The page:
Mapping the Social and Economic Impact of Violence in the US
This event occurred in the past
Date and Time
Friday, November 16, 2012 from 12 p.m. to 1 p.m.
Joan B. Kroc Institute for Peace & Justice, Room D
Join us for this brown bag lunch presentation with Michelle Breslauer, US program manager, Institute for Economics and Peace, and Lee Sorensen, US director of Outreach, Institute for Economics and Peace.
A recent report released by the Institute for Economics and Peace (IEP) finds that violence containment spending in the U.S. accounts for 15 percent of GDP. Despite the tremendous size of this figure, the social and economic impact of violence is not often recognized by policy makers. The United States Peace Index mapped levels of peacefulness across 50 states and 61 metropolitan areas to understand the geographic distribution of peace, the socio-economic attributes of peaceful societies, and the cost of violence across states. The research includes an analysis of the economic costs related to a lack of peace in the United States, and finds that a reduction in violence and crime would result in hundreds of billions of dollars, comprised of savings for government at the federal and state level and additional economic activity.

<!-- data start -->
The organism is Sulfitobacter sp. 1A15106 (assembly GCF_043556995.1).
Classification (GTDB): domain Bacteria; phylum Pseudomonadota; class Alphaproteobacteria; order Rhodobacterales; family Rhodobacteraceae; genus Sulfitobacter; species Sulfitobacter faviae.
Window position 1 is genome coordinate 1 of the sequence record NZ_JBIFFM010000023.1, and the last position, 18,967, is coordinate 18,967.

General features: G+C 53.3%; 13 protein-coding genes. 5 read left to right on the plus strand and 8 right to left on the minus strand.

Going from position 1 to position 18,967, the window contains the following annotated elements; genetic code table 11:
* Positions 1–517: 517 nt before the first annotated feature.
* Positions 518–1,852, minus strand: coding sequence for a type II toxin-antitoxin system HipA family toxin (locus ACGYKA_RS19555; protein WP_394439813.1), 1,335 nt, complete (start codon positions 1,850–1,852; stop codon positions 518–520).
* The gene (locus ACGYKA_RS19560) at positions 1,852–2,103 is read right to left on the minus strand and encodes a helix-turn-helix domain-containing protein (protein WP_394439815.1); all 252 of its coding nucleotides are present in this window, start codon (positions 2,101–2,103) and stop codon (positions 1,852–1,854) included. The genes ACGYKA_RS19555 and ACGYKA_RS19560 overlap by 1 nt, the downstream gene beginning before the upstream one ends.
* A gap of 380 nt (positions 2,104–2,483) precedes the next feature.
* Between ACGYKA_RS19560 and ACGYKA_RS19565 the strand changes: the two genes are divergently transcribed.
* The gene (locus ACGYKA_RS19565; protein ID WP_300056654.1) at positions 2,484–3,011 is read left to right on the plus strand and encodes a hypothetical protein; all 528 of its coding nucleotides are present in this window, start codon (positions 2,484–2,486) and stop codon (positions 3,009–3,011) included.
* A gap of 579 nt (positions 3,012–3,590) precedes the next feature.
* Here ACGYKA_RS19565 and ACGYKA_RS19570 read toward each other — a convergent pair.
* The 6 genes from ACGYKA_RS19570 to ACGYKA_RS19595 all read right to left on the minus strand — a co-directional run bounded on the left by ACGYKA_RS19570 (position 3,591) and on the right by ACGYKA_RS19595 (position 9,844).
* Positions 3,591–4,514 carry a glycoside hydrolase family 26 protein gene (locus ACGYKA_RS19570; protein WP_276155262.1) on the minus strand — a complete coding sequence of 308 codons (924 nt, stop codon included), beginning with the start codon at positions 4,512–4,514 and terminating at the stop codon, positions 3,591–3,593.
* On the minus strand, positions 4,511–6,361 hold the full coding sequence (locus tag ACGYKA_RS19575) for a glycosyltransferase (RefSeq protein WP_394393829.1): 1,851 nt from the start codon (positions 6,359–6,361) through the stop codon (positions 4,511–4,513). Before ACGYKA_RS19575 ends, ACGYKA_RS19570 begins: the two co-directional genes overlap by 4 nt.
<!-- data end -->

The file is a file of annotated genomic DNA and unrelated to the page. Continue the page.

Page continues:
This event will include an open discussion around the policy implications of this research and we encourage attendees to share best practices from their programmatic work.
The Institute for Economics and Peace (IEP) is a non-partisan, non-profit research organization dedicated to developing metrics of peacefulness and to communicate the economic value of peace. IEP produces leading indices such as the Global Peace Index and the States Peace Index and focused reports such as Violence Containment Spending in the United States, a comprehensive account of the public and private expenditure on containing and dealing with the consequences of violence.
This event is free and open to the public. No RSVP is required.